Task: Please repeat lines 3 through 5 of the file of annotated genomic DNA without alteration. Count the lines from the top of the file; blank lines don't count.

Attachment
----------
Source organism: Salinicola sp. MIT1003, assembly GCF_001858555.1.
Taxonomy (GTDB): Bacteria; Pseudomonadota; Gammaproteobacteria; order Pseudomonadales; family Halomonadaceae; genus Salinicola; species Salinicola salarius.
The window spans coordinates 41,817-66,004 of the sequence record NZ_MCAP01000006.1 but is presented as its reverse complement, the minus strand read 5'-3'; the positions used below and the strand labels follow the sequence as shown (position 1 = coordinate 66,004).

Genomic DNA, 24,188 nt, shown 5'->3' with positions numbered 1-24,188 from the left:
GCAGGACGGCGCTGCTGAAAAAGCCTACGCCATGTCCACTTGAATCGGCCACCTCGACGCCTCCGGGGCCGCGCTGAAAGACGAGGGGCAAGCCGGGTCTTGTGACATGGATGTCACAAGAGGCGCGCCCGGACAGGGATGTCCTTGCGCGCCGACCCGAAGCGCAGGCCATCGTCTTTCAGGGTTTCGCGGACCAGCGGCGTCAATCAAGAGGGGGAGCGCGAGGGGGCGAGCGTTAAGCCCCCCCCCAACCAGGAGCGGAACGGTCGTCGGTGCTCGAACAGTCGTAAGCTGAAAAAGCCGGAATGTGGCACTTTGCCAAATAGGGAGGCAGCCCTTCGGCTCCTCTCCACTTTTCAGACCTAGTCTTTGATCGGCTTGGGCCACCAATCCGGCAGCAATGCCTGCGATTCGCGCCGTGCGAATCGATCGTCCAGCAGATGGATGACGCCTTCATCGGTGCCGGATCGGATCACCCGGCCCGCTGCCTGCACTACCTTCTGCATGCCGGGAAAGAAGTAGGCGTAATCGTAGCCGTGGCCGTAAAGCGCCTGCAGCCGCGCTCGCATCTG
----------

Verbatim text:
The window spans coordinates 41,817-66,004 of the sequence record NZ_MCAP01000006.1 but is presented as its reverse complement, the minus strand read 5'-3'; the positions used below and the strand labels follow the sequence as shown (position 1 = coordinate 66,004).

Genomic DNA, 24,188 nt, shown 5'->3' with positions numbered 1-24,188 from the left:
GCAGGACGGCGCTGCTGAAAAAGCCTACGCCATGTCCACTTGAATCGGCCACCTCGACGCCTCCGGGGCCGCGCTGAAAGACGAGGGGCAAGCCGGGTCTTGTGACATGGATGTCACAAGAGGCGCGCCCGGACAGGGATGTCCTTGCGCGCCGACCCGAAGCGCAGGCCATCGTCTTTCAGGGTTTCGCGGACCAGCGGCGTCAATCAAGAGGGGGAGCGCGAGGGGGCGAGCGTTAAGCCCCCCCCCAACCAGGAGCGGAACGGTCGTCGGTGCTCGAACAGTCGTAAGCTGAAAAAGCCGGAATGTGGCACTTTGCCAAATAGGGAGGCAGCCCTTCGGCTCCTCTCCACTTTTCAGACCTAGTCTTTGATCGGCTTGGGCCACCAATCCGGCAGCAATGCCTGCGATTCGCGCCGTGCGAATCGATCGTCCAGCAGATGGATGACGCCTTCATCGGTGCCGGATCGGATCACCCGGCCCGCTGCCTGCACTACCTTCTGCATGCCGGGAAAGAAGTAGGCGTAATCGTAGCCGTGGCCGTAAAGCGCCTGCAGCCGCGCTCGCATCTG